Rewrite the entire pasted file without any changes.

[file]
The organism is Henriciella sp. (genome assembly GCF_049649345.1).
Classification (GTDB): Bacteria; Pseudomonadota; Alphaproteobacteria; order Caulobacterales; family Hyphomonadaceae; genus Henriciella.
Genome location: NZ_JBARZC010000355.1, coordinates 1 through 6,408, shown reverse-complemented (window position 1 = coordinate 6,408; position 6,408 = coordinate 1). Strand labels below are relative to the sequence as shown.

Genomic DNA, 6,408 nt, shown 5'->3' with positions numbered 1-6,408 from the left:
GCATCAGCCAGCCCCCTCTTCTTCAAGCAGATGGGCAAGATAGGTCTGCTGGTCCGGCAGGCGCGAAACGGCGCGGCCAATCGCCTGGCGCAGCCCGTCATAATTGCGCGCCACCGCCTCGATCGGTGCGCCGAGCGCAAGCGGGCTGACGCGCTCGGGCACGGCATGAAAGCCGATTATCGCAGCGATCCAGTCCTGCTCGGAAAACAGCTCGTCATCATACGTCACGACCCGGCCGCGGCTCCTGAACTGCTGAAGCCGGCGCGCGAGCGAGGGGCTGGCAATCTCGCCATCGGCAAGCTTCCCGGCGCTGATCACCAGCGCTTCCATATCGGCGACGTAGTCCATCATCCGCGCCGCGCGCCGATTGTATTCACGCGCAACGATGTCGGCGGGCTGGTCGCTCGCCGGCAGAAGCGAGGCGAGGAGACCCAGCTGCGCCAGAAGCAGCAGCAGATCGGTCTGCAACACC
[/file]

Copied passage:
The organism is Henriciella sp. (genome assembly GCF_049649345.1).
Classification (GTDB): Bacteria; Pseudomonadota; Alphaproteobacteria; order Caulobacterales; family Hyphomonadaceae; genus Henriciella.
Genome location: NZ_JBARZC010000355.1, coordinates 1 through 6,408, shown reverse-complemented (window position 1 = coordinate 6,408; position 6,408 = coordinate 1). Strand labels below are relative to the sequence as shown.

Genomic DNA, 6,408 nt, shown 5'->3' with positions numbered 1-6,408 from the left:
GCATCAGCCAGCCCCCTCTTCTTCAAGCAGATGGGCAAGATAGGTCTGCTGGTCCGGCAGGCGCGAAACGGCGCGGCCAATCGCCTGGCGCAGCCCGTCATAATTGCGCGCCACCGCCTCGATCGGTGCGCCGAGCGCAAGCGGGCTGACGCGCTCGGGCACGGCATGAAAGCCGATTATCGCAGCGATCCAGTCCTGCTCGGAAAACAGCTCGTCATCATACGTCACGACCCGGCCGCGGCTCCTGAACTGCTGAAGCCGGCGCGCGAGCGAGGGGCTGGCAATCTCGCCATCGGCAAGCTTCCCGGCGCTGATCACCAGCGCTTCCATATCGGCGACGTAGTCCATCATCCGCGCCGCGCGCCGATTGTATTCACGCGCAACGATGTCGGCGGGCTGGTCGCTCGCCGGCAGAAGCGAGGCGAGGAGACCCAGCTGCGCCAGAAGCAGCAGCAGATCGGTCTGCAACACC